Anniversaries

February 13, 2000
Sunday

Today I am marking two anniversaries.

The Silken Tent made its on-line debut one year ago today. Late in January I’d been surfing the web, looking for sites that promoted personal writing. I entered a site called diarist.net, and found that the “on-line journal” had apparently emerged from the cybersoup as a genre, with thousands of examples.

I already had an on-line presence. In my last year of teaching I’d developed a site for use by my students. Called “English at 808” (my room number), it was hosted by Geocities, a provider of free web space. I put up the syllabus there, my classroom handbook, project requirements and dates, links to sites aimed at literature and writing study. In the seven months since I’d left teaching, I hadn’t bothered to take it down.

I joined two e-mail discussion forums frequented by on-line diarists, and spent about two weeks reading other people’s sites, learning enough HTML to overcome problems inherent in the WYSIWYG editors I depend on, and deciding what kind of material I wanted to post.

It wasn’t long before I came to understand that the free providers like Geocities and Xoom, with their pop-up ads or stationary banners (required in exchange for the “free” space), their cumbersome up-load protocols, and their notorious downtime, caused more problems than their very low cost warranted. 

I learned that the cost of my own domain name and rented space at a conventional host were not out of my reach. So for my birthday in March, I bought myself the domain name “silkentent.com” and a year’s service at Dreamhost, a provider in California. (For those interested, the domain name costs $35 a year — you pay for two years up front — and Dreamhost charges less than $200 for 30 meg space and the handling of technical details involving the domain. I am 100% satisfied with their service.)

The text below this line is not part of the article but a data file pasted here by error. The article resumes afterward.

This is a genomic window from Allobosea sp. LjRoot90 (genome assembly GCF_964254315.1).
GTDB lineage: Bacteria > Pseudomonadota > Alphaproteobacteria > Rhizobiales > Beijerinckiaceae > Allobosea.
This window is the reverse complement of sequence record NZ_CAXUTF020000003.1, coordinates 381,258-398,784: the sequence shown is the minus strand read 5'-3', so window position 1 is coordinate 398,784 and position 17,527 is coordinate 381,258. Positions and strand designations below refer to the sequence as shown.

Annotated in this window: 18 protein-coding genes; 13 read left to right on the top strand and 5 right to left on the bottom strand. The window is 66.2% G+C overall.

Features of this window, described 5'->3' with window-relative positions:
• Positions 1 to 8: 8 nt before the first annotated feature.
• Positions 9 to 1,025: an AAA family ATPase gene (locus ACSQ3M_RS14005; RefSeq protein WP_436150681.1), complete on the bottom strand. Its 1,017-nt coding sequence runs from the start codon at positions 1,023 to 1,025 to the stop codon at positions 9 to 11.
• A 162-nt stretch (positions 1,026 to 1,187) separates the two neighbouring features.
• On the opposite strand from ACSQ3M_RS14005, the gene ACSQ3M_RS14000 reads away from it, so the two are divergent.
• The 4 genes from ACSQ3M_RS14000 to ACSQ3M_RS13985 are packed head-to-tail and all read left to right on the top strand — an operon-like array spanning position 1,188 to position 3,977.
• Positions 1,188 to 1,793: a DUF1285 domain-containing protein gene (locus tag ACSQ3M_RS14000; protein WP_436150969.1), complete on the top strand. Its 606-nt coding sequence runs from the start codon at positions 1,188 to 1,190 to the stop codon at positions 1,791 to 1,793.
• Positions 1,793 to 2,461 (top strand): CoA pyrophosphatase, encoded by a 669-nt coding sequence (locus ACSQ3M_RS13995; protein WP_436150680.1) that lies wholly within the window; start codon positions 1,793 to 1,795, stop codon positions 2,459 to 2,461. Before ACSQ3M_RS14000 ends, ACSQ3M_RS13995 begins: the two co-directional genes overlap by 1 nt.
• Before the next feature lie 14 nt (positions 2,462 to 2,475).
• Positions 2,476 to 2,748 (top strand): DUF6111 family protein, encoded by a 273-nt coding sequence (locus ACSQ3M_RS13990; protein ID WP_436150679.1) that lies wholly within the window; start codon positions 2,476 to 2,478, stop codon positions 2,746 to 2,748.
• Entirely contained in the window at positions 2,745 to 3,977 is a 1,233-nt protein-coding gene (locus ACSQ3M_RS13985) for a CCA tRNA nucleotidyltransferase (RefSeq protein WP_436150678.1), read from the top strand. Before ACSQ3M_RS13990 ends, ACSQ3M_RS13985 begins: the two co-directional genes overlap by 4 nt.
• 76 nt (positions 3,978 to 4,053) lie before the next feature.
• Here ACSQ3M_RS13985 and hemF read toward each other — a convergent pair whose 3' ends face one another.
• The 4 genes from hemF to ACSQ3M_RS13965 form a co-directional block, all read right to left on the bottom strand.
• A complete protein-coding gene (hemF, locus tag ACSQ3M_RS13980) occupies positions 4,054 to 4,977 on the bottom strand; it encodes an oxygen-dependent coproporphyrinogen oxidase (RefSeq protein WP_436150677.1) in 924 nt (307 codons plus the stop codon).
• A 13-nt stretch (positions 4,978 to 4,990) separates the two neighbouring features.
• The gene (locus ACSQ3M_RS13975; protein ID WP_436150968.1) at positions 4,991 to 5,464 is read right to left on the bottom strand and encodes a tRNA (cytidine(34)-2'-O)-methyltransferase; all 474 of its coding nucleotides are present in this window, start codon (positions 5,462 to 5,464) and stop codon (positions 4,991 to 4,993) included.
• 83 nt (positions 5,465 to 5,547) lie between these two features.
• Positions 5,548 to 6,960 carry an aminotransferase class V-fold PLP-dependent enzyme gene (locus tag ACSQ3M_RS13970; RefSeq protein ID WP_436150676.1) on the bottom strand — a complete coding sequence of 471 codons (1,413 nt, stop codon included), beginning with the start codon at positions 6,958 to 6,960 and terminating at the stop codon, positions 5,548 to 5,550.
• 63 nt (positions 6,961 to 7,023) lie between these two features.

Like print magazines, more on-line journals fold in the first year than succeed. By success in this case I mean that the journaller continues to maintain the site and posts regularly. Many people, after the novelty has worn off, tire of the process and let their sites languish and go dark, or sit forever with obsolete or static content. 

I’ve been here for a year. I write more and I write better than I did a year ago, I have clarified some of my needs and desires concerning the direction of my “career” as a writer, and I’ve made friends in on-line writing circles. I have a notify list with more than 25 subscribers, and the site averages about 50 visits a day.

I thank everyone who is reading this, be you a subscriber, a frequent but silent visitor, or a some who dropped in casually. Your presence and your feedback (should you choose to offer it) are treasures to me.

The second anniversary is that of my mother’s birth. She would be 89 years old today.

To speak of “her birthday” seems awkward, since she is no longer alive. In fact, she sometimes called this day her “birthday anniversary.” She had a teacher in high school, Miss McInerney, who insisted that “birthday anniversary” was the proper term — you could have but one “birthday,” the day you were actually born. My mother maintained a relationship with this teacher all of her life, and I remember my mother shopping for a greeting card for her when her “natal anniversary” approached. Mother would comb the anniversary card racks, searching for one without a direct reference to a wedding anniversary that she could safely send to her mentor.

My mother’s own genuine birthday occurred in 1911. It was a Monday. That means that Lincoln’s Birthday, then observed as a federal holiday on the actual anniversary of his birth, not some shared “President’s Day” (a concept my mother never cottoned to) fell on a Sunday. Thus federal offices, including post offices, were closed on Monday, the 13th.

My mother’s father was a postal worker. He told her that all the post offices in America were closed and letters went undelivered because a mail carrier’s daughter had been born. She said she believed him for years. Ironically, my mother died on Veteran’s Day, November 11, 1993. Once again, all the post offices in America were closed.

Happy Anniversary to us both.

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